Another major pledge the Jubilee team made in the run-up to the March 2013 elections was that the government, under their leadership, would construct five world-class stadiums across the country besides other small ones.

More promises were made in the run-up to August 2017: if re-elected, the government would initiate paid internships for graduate students. At his second swearing following the October 2017 controversial re-election, President Uhuru Kenyatta then looked at something that would prove to his supporters and critics that he meant business in his final after the first term of scandals upon another.

The Big 4 Agenda was born, an amorphous, ill-defined agenda that lacked clear thinking on its rationale and the framework for implementation.

The populist pledges seem to have done the job, in so far as election and re-election is concerned. However, all these lofty and ambitious pledges have one common thread about them in so far as implementation is concerned: they have not gone anywhere and, in some cases, like in the laptop and a million acres under irrigation, their proponents have been trying to avoid them as much as possible and also hoping the public will do the same and forget about them.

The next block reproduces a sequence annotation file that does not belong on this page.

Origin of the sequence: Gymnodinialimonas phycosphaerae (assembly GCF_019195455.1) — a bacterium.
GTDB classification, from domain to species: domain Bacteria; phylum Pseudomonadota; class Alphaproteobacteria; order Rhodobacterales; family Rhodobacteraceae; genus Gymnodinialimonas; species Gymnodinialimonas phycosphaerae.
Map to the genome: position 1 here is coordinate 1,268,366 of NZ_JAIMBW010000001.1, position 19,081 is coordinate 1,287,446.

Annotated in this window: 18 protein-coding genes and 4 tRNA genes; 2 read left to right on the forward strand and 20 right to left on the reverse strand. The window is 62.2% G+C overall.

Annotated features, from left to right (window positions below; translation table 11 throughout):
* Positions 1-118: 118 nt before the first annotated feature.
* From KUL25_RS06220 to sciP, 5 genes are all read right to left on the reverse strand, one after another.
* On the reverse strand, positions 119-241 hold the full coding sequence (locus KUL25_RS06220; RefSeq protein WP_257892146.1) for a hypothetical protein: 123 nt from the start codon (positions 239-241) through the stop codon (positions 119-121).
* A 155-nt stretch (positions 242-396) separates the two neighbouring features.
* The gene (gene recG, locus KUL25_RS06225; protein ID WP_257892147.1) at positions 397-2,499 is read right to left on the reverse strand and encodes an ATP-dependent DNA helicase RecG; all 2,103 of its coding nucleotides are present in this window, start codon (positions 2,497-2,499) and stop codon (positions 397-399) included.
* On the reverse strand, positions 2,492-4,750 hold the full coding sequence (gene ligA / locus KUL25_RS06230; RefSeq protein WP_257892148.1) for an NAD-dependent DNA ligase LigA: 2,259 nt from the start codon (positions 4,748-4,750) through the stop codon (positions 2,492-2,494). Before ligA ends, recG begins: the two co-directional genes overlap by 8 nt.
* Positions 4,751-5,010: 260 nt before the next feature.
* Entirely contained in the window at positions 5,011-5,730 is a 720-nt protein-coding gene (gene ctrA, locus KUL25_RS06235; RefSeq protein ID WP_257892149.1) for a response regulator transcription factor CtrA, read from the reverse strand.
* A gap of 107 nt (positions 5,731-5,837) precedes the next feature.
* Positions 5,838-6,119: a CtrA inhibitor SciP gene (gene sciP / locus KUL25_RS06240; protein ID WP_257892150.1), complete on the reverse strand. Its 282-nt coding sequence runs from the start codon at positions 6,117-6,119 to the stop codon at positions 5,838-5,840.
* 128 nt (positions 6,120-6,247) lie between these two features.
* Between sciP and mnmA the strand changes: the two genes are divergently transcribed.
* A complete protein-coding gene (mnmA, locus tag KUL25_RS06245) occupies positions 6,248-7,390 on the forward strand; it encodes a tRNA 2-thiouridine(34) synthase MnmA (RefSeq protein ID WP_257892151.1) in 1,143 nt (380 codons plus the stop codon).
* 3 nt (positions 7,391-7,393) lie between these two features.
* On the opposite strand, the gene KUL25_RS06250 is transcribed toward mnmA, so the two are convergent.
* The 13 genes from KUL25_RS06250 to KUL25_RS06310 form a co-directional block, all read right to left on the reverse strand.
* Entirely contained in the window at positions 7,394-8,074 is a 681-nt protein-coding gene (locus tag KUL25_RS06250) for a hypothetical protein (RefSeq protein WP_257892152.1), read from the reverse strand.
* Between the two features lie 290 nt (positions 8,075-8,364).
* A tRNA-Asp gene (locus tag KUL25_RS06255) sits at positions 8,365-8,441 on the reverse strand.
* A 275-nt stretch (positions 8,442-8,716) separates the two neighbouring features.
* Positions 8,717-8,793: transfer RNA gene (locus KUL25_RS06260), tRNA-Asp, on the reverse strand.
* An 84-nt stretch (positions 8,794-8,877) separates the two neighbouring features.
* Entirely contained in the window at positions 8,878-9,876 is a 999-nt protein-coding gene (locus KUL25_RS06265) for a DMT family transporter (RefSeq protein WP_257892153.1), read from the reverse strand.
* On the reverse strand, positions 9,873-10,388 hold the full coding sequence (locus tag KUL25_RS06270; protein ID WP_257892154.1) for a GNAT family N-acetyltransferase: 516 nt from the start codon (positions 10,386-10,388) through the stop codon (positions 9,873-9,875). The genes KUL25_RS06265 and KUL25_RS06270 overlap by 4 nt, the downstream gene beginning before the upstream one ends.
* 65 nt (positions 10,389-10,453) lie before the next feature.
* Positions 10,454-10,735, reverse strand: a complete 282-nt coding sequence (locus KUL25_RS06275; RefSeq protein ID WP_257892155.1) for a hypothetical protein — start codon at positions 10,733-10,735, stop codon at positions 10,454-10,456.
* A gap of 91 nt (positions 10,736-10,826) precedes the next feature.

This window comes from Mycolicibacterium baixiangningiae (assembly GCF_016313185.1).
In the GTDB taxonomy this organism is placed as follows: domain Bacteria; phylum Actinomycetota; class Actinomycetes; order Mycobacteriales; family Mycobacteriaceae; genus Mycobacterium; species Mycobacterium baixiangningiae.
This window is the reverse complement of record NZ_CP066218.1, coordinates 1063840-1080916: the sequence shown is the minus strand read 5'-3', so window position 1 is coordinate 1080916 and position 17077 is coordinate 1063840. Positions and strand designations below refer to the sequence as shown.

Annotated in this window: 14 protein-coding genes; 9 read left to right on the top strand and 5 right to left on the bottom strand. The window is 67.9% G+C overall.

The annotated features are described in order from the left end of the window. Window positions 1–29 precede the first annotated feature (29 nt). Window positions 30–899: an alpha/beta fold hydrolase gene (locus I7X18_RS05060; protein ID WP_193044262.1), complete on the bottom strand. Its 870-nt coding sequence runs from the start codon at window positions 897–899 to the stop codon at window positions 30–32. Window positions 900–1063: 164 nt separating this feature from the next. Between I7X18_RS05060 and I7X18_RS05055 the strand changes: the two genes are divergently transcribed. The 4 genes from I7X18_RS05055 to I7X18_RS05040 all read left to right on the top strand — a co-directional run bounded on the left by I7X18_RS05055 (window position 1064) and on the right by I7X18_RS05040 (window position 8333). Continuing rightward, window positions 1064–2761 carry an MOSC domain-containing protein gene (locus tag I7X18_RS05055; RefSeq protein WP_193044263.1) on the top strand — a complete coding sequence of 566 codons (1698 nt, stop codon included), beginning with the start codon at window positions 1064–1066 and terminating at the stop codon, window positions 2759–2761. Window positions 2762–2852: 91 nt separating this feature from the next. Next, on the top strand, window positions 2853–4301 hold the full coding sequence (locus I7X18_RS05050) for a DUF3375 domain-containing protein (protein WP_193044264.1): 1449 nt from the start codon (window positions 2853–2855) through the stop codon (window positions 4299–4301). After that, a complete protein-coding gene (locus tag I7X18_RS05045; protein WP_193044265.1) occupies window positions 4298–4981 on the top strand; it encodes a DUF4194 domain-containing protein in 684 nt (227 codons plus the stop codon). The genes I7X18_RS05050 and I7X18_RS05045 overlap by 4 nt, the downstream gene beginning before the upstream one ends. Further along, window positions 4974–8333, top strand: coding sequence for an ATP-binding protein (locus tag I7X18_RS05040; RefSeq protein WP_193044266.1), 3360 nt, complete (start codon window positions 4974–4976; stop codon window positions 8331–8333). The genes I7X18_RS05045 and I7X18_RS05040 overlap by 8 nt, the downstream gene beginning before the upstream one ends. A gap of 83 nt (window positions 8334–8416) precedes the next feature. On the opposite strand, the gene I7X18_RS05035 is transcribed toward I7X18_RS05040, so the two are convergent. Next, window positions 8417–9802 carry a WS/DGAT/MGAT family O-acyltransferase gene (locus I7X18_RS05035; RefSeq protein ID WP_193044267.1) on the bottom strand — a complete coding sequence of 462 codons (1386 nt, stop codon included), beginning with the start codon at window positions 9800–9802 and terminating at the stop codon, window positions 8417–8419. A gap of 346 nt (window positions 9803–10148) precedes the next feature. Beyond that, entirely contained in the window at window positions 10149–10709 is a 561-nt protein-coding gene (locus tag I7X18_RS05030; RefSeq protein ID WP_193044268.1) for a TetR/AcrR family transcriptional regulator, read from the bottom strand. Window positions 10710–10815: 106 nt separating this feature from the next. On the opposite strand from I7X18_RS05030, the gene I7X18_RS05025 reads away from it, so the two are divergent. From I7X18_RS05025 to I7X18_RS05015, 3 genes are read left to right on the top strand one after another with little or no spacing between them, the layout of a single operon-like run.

The examples above and others are the myriad promises by Uhuru-Ruto but which have not been implemented, or which have suffered a spectacular failure that they have been quietly been abandoned.

The Galana-Kulalu project, after sinking in more than Sh15 billion in feasibility studies, land preparation, a 10,000-acre pilot project done in collaboration with Israeli firm Green Arava Ltd, produced only 40,000 bags of maize of 50-kilogramme each, or 2,000 metric tonnes.